I really hate to say this, but I think the ONLY thing that will ever truly save DLP is a hardcore go-getter with deep pockets and patience to stay in for the long term and make things work. That did happen with the Saudi prince, but after his investment souring the last go around one wonders who else would step in and throw money at the resort.
11-16-2003, 07:47 AM
After attending and throughly enjoying DLP in 1997, I returned in 2002 to find a stagnant park with no new attractions and a sorely disappointing second gate. They really have no one to blame but themselves.
I know hindsight is 20/20, but I wonder what would have happened if they'd built the park in warm, sunny Spain instead of building it in Europe's version of New York?
11-21-2003, 04:55 AM
In my opinion their main problem is the old debit from the opening in 1992 ... they invested way too much and have still 1.2 billion dollars to pay from 1992 debit . So now there is no money to invest into new rides or improve the Studios.. which had to be opened in 2002 due to a contract with the french government.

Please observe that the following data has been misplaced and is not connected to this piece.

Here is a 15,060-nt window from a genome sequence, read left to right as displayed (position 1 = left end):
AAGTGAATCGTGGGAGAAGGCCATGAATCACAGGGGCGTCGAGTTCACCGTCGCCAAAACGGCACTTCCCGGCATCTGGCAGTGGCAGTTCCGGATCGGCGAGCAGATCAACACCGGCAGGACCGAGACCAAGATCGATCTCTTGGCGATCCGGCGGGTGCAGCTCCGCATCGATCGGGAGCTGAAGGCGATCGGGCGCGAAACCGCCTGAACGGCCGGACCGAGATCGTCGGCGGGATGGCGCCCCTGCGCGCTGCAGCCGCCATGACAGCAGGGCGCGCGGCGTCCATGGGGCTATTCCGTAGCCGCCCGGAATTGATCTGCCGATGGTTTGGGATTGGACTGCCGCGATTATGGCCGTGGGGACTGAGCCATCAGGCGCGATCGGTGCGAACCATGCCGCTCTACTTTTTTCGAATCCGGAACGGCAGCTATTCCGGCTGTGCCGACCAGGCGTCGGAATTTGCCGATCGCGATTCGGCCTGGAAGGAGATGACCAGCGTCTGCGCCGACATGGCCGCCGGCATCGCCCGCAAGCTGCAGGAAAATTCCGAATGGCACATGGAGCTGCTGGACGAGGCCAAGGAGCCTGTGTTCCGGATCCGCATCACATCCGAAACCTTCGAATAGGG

Otherwise Eurodisney would have lost land rights to the property ( land is kind of leased from the government ).
They should close the park for 2 month after the christmas season ( jan - march ) it is really bad weather and cold in Paris during this time and most of the days headcount is extremly low.. tourist season starts in march for the easter holidays again and crowds are good all through the year ( especially in october they did a great job establishing their Halloween activities ! ).
So why not save the money, use the time to prepare and paint the park and hotels for the season and start the year fresh and new...
But still they have to get rid of the old debit ... maybe a bancruptcy of Eurodisney SCA and a new start with a new owner who could buy the assets ( park, hotels, infrastructure ) would be a hard way to go ... but a good idea to give them the financial flexibility they need ....